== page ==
« ForrigeFortsett »
found full of sacks containing very large berries of it. The sacks were remarkably stout and well madesomewhat similar to Calcutta rice-bags. Two fruits, new to us, were seen growing-one, the colour and size of the Indian loquat, with several stones, but growing on a lofty tree with sombre foliage and densely-close branches. The other was an underground scarlet fruit, growing in sets of five and six clustered together like bananas, and of the same size. After being peeled, the pulp, with numerous black seeds, tasted refreshing as a lime, and was much enjoyed by the Waganda, who carried them strung as necklaces. The stalk of this plant (an amomum) grows four feet high from a creeping knotted root, like that of many grasses; and the scarlet fruit does not show above ground till ripe, when it forces up the soil like a mole.
Food was abundant, plantain particularly so, and might be had by the king's guests for the mere pulling ; but if fowls, goats, or animal food was required, the natives charged almost London prices, preferring cowries, which we had none of, to beads. In the houses different grains were slung, in plantain-leaf coverings, from the posts which support the roofing. The staple food of the people is green plantain, a particular variety, boiled, when the peel comes off freely, and eaten like mashed potato. A piece of meat boiled with them made both very savoury, but plantain alone is not satisfying to a European. The various uses made of this tree surprised us. A chip from the bark was so watery that the hands could be well washed with it, but it was said to crack the skin : thread, wrappers, and stripes like ribbons were taken from the trunks, and the leaves were made into screen-fences, &c.
The wine I have before mentioned ; two quarts of it could be drunk without any injurious effect. Every large hut seemed to have a trunk of a tree scooped out like a canoe, leaving a narrow opening. Several of these are collected in the grove when sufficient fruit has ripened, and the plantain juice is put in them to ferment, with some grain, and heaped over with leaves. The scene at opening these, after three days of fermentation, was quite a festive one. The immense gourds of the village were brought to be filled ; cups were made from the leaves to taste the new beverage, and all was merry as at a carnival. A species of wine was made by the Waganda boys, very simple in its mode of manufacture, and excellent to drink. A small cavity was made in the ground, plantain leaves were placed flatly into it, so as to make a basin for liquid. Fruit, mixed with leaves, was pressed with the hands, some water added, and the leaves ultimately thrown away, leaving the “togweh” in the basin ready for drinking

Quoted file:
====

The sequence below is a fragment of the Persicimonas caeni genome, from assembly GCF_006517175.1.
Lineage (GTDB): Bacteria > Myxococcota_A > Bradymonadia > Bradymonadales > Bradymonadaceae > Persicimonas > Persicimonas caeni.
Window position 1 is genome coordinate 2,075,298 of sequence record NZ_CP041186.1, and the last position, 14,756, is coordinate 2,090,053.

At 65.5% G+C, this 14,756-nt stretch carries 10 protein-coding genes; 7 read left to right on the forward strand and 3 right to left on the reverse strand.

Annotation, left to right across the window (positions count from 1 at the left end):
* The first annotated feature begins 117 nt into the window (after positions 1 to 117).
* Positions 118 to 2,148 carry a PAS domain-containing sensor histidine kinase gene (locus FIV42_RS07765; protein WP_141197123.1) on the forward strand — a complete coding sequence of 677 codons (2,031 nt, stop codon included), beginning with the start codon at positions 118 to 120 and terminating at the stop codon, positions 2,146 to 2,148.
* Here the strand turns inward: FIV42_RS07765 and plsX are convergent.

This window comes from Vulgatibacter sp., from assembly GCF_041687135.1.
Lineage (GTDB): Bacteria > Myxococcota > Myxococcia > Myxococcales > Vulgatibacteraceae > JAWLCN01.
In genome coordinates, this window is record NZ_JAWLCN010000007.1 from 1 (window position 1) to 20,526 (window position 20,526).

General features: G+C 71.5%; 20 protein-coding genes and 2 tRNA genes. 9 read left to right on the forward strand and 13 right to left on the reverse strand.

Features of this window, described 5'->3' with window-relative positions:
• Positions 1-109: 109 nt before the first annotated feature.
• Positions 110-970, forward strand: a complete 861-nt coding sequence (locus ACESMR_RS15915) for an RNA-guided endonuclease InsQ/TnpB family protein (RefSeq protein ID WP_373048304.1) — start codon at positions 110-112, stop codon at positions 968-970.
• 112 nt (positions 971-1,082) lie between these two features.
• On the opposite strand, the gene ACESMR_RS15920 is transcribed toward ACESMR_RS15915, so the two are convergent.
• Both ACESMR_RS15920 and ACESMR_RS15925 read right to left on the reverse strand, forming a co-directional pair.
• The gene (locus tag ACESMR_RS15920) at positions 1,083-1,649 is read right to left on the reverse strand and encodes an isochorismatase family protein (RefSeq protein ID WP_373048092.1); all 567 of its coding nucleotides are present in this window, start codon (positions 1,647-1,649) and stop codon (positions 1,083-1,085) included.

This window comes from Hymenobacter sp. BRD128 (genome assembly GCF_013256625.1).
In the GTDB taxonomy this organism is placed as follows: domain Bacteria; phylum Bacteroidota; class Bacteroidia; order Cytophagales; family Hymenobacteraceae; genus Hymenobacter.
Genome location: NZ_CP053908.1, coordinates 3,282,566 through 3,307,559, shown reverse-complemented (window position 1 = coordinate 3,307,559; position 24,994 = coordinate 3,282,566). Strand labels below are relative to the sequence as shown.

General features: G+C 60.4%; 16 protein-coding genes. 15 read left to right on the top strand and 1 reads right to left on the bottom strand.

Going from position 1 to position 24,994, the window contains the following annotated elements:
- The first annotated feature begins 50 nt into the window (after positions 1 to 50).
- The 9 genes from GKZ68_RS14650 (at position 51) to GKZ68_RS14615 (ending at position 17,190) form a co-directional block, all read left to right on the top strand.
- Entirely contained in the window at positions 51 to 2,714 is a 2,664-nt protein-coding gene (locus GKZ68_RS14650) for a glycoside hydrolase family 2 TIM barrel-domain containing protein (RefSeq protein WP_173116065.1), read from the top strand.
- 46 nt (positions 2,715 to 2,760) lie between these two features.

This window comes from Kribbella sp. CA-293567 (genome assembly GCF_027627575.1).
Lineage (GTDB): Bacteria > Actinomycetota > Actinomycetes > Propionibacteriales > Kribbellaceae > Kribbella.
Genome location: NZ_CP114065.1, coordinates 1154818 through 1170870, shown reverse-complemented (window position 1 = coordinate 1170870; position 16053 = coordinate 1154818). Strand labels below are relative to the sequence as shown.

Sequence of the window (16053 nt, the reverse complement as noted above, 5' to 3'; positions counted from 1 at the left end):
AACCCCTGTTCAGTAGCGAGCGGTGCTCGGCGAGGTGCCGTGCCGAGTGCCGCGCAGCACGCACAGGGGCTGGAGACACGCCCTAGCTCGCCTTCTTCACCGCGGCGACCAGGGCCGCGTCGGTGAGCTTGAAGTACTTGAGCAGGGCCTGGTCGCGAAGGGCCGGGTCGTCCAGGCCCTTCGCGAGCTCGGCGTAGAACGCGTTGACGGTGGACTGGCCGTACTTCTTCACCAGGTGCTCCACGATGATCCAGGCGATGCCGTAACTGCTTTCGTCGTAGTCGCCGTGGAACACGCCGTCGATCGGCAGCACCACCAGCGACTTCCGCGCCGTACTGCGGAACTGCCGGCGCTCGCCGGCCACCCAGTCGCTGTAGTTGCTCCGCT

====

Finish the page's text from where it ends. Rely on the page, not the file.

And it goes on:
In travelling through this country our Seedees never received any pay as in the southern provinces, for the king of Uganda gave orders to his people to provide and cook for us. This was not always done; it more frequently happened that as soon as our approach was seen the natives fled, leaving almost all their goods and chattels at our mercy.
No persuasion would bring them back, they are so accustomed to be surrounded and captured by troops of men sent by the king. Several influential officers in charge of districts were seen on this route—Simjabee, Kittareh, Kuddoo, and some of the Wazeewa or Wahia race. All brought presents of fowls, buttermilk, sugar-cane, and wine.
CHIEFS OF DISTRICTS.
Simjabee was a tall, thin, long-faced man, with small beard, and very much marked on the forehead with smallpox. His caste was not a particular one, for he ate honey, boiled beef, goat, sheep, antelope, water-boc, beans, and grains, and drank boiled milk and wine. He was a gentle old man, and begged for wires and large beads, which I did not possess. His present was several fowls and some buttermilk, which I thought strange to see in this part of the world. Kittareh called, bringing a bunch of the richest plantain I ever saw, actually dropping juice. Before presenting it he went through the Uganda custom of smoothing it over with his hands, and rubbing it on his face. We became great friends, and he took me over his neatlykept premises enclosed trimly with high fences of plantain leaf. In his hand he held by a cord a red pariah dog, and a liver-and-white beagle (?) followed at his heels. This animal was the only one of the kind I had observed. Kuddoo, a fine intelligent young fellow, was my companion up to Uganda : it was his duty to see that the various district officers on our route provisioned us properly. He was very fond of looking at pictures, a hunting-knife, or any Europeanmade article. On